Snowden leaves Hong Kong for 'democratic nation': WikiLeaks
LONDON (Reuters) - Former U.S. spy agency contractor Edward Snowden has left Hong Kong and is heading for an unnamed "democratic nation" via Moscow, WikiLeaks said on Sunday.
The anti-secrecy group said Snowden had asked it for "legal expertise and experience to secure his safety" after the United States sought his extradition to face charges relating to his unauthorized release of secret details about U.S. surveillance programs.
WikiLeaks said Snowden had left Hong Kong legally and was heading for an unnamed country, using a safe route "for the purposes of asylum".
He is being escorted by diplomats and legal advisers from WikiLeaks, the group said in a statement. He is due to land in Moscow later on Sunday, it added in an update on Twitter.
"The WikiLeaks legal team and I are interested in preserving Mr Snowden's rights and protecting him as a person," former Spanish judge Baltasar Garzon, legal director of WikiLeaks and lawyer for the group's founder Julian Assange, said in a statement.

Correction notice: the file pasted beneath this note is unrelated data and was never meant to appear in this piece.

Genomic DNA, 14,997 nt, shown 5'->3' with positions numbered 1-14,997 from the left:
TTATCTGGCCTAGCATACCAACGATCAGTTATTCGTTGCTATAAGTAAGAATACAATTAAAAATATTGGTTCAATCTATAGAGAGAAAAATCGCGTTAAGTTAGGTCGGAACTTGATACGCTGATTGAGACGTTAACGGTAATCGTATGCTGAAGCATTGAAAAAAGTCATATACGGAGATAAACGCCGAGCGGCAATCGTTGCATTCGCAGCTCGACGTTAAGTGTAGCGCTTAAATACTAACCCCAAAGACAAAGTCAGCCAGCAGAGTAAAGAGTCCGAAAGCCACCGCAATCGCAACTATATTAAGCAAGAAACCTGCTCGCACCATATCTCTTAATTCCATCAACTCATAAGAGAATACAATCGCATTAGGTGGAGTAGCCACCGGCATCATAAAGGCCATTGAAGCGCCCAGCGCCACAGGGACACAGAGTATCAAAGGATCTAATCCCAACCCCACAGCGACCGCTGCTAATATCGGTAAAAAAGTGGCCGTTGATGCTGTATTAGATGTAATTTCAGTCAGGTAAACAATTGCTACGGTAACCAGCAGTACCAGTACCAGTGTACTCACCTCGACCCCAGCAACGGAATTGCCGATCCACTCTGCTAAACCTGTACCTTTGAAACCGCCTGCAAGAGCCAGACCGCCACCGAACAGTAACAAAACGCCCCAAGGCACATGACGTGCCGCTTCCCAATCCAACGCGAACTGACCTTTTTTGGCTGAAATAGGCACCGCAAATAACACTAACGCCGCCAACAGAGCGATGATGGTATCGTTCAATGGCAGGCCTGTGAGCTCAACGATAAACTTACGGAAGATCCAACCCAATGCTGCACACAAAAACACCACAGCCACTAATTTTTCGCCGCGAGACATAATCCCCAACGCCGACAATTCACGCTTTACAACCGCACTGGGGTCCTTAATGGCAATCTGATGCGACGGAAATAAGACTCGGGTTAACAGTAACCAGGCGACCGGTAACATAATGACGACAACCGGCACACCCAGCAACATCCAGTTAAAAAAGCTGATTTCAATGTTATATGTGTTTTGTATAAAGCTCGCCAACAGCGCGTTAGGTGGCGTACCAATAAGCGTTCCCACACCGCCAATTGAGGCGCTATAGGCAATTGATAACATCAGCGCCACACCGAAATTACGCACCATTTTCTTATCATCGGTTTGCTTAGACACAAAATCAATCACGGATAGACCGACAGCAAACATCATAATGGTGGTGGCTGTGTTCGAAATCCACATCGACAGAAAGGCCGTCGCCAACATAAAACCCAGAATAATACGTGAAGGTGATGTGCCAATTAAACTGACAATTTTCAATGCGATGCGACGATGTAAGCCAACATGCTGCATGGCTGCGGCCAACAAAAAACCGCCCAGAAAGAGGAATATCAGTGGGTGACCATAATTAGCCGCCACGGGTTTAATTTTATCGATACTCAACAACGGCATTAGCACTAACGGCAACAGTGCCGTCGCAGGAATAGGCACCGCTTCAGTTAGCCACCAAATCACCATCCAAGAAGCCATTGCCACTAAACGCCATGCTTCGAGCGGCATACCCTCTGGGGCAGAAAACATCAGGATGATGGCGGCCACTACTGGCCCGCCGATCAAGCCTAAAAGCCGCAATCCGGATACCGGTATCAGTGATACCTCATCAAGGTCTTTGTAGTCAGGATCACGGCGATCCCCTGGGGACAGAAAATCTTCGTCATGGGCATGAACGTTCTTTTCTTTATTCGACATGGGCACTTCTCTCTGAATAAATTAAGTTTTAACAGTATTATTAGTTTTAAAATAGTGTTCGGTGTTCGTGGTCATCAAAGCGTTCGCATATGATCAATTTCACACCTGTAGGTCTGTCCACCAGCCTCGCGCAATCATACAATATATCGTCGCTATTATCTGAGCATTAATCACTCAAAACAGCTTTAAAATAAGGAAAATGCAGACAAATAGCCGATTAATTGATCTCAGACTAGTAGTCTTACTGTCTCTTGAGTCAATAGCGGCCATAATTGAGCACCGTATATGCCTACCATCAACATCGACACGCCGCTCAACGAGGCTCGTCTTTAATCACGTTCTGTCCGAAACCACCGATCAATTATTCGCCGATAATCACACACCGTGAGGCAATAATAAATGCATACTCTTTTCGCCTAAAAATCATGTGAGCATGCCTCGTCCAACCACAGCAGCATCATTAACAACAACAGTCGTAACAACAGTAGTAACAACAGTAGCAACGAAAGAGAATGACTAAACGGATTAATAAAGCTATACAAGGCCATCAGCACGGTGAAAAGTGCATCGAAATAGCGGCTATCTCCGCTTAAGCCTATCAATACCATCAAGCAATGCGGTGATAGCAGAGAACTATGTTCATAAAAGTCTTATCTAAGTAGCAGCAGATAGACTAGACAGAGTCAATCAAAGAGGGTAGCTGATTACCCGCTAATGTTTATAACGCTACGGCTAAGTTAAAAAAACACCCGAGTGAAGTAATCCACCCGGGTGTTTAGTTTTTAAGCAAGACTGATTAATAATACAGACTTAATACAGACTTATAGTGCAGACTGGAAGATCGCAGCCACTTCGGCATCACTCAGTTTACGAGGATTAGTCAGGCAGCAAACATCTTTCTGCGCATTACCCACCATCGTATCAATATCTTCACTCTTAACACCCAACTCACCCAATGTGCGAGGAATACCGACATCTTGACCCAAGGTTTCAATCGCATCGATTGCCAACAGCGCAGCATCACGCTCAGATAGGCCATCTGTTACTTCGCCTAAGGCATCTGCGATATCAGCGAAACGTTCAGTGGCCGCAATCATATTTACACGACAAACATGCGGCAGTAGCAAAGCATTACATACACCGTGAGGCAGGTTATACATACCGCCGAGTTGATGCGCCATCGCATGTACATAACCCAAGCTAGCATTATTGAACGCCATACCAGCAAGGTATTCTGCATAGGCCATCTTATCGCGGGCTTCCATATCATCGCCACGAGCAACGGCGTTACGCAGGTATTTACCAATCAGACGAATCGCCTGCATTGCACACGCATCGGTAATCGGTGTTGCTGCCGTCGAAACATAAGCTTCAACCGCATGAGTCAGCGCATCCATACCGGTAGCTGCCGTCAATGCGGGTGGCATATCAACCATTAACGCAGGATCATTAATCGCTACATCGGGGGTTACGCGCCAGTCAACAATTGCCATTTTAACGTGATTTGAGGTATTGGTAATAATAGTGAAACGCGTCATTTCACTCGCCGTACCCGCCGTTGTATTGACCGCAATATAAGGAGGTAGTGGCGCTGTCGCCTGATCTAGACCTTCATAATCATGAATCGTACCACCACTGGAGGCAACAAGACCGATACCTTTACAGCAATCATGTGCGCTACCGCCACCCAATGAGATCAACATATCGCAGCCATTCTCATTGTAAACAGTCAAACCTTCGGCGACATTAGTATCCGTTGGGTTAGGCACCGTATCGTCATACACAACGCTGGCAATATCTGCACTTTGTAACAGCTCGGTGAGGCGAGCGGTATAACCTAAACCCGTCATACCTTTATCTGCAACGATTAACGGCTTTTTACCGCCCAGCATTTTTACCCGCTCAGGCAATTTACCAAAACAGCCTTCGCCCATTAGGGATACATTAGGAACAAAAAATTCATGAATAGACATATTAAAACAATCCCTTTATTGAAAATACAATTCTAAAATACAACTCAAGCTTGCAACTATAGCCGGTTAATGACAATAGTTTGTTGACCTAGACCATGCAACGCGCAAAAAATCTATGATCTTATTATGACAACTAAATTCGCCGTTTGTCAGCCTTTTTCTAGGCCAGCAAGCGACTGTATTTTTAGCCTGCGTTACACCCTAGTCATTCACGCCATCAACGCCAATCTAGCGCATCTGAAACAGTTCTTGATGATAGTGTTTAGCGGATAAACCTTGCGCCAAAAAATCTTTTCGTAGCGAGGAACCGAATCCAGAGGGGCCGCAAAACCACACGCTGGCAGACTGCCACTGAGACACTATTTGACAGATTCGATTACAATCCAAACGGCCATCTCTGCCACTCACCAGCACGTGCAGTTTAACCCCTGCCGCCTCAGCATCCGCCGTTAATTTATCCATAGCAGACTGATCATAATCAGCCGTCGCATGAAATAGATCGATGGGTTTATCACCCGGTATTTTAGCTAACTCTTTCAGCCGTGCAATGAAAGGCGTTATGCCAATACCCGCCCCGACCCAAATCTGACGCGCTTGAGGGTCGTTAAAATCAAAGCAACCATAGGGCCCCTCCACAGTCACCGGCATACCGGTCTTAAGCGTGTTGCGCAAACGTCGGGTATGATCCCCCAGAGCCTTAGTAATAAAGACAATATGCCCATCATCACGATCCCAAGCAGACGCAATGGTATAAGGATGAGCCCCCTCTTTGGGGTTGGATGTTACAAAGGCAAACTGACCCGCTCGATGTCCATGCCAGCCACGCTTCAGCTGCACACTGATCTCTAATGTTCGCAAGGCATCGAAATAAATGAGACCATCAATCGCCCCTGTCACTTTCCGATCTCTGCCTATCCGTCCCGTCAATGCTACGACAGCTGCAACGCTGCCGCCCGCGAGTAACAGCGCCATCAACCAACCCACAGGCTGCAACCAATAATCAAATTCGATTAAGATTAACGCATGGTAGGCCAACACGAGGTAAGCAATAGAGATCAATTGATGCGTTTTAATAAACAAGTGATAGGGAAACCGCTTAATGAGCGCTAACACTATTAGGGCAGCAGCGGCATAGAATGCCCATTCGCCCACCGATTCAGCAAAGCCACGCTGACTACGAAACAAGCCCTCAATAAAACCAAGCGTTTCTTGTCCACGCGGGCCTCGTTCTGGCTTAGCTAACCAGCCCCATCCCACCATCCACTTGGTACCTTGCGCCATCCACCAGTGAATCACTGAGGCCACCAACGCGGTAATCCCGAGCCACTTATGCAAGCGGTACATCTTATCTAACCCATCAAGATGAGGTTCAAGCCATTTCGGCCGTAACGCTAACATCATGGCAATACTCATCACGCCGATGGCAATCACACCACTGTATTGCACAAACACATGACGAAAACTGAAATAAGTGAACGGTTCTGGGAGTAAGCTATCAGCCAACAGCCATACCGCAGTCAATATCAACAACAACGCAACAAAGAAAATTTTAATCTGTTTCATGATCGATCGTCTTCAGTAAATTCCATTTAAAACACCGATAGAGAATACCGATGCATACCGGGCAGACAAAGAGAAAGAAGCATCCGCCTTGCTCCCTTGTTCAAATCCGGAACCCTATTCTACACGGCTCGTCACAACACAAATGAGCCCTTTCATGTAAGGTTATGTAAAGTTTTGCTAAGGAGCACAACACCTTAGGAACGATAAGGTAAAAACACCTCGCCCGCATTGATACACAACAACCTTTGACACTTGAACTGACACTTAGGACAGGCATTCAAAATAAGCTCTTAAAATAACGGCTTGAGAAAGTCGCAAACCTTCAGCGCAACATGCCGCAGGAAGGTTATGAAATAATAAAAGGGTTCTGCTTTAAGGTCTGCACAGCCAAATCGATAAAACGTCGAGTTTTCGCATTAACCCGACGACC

"What is being done to Mr Snowden and to Mr Julian Assange - for making or facilitating disclosures in the public interest - is an assault against the people."
Assange, who has spent a year in Ecuador's London embassy resisting attempts by Sweden to pursue sexual assault allegations against him, was not immediately available for comment, his spokesman said.
He says he does not want to answer the allegations in person because he believes Sweden would hand him over to the U.S. authorities, who would try him for helping facilitate one of the largest information leaks in U.S. history.
(Reporting by Peter Griffiths; Editing by Alison Williams)
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